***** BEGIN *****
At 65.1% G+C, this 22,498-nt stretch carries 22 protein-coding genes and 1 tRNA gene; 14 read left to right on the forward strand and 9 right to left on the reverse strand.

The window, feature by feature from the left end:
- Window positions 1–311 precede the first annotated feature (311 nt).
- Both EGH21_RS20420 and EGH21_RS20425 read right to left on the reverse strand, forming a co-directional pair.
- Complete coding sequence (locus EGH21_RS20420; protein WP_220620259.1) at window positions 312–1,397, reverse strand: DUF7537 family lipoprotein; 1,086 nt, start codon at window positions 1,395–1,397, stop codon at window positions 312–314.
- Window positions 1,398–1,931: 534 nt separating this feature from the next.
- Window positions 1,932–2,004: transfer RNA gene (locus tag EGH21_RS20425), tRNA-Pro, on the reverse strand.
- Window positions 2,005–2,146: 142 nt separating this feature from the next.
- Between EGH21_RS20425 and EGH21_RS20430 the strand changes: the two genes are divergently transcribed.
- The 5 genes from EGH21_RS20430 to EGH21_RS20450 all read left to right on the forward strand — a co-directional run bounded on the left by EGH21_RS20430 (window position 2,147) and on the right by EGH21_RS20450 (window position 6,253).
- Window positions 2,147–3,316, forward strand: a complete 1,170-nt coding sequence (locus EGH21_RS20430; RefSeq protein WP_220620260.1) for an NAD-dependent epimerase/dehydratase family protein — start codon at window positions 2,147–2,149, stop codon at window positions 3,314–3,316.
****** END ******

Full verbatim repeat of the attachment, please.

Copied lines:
At 65.1% G+C, this 22,498-nt stretch carries 22 protein-coding genes and 1 tRNA gene; 14 read left to right on the forward strand and 9 right to left on the reverse strand.

The window, feature by feature from the left end:
- Window positions 1–311 precede the first annotated feature (311 nt).
- Both EGH21_RS20420 and EGH21_RS20425 read right to left on the reverse strand, forming a co-directional pair.
- Complete coding sequence (locus EGH21_RS20420; protein WP_220620259.1) at window positions 312–1,397, reverse strand: DUF7537 family lipoprotein; 1,086 nt, start codon at window positions 1,395–1,397, stop codon at window positions 312–314.
- Window positions 1,398–1,931: 534 nt separating this feature from the next.
- Window positions 1,932–2,004: transfer RNA gene (locus tag EGH21_RS20425), tRNA-Pro, on the reverse strand.
- Window positions 2,005–2,146: 142 nt separating this feature from the next.
- Between EGH21_RS20425 and EGH21_RS20430 the strand changes: the two genes are divergently transcribed.
- The 5 genes from EGH21_RS20430 to EGH21_RS20450 all read left to right on the forward strand — a co-directional run bounded on the left by EGH21_RS20430 (window position 2,147) and on the right by EGH21_RS20450 (window position 6,253).
- Window positions 2,147–3,316, forward strand: a complete 1,170-nt coding sequence (locus EGH21_RS20430; RefSeq protein WP_220620260.1) for an NAD-dependent epimerase/dehydratase family protein — start codon at window positions 2,147–2,149, stop codon at window positions 3,314–3,316.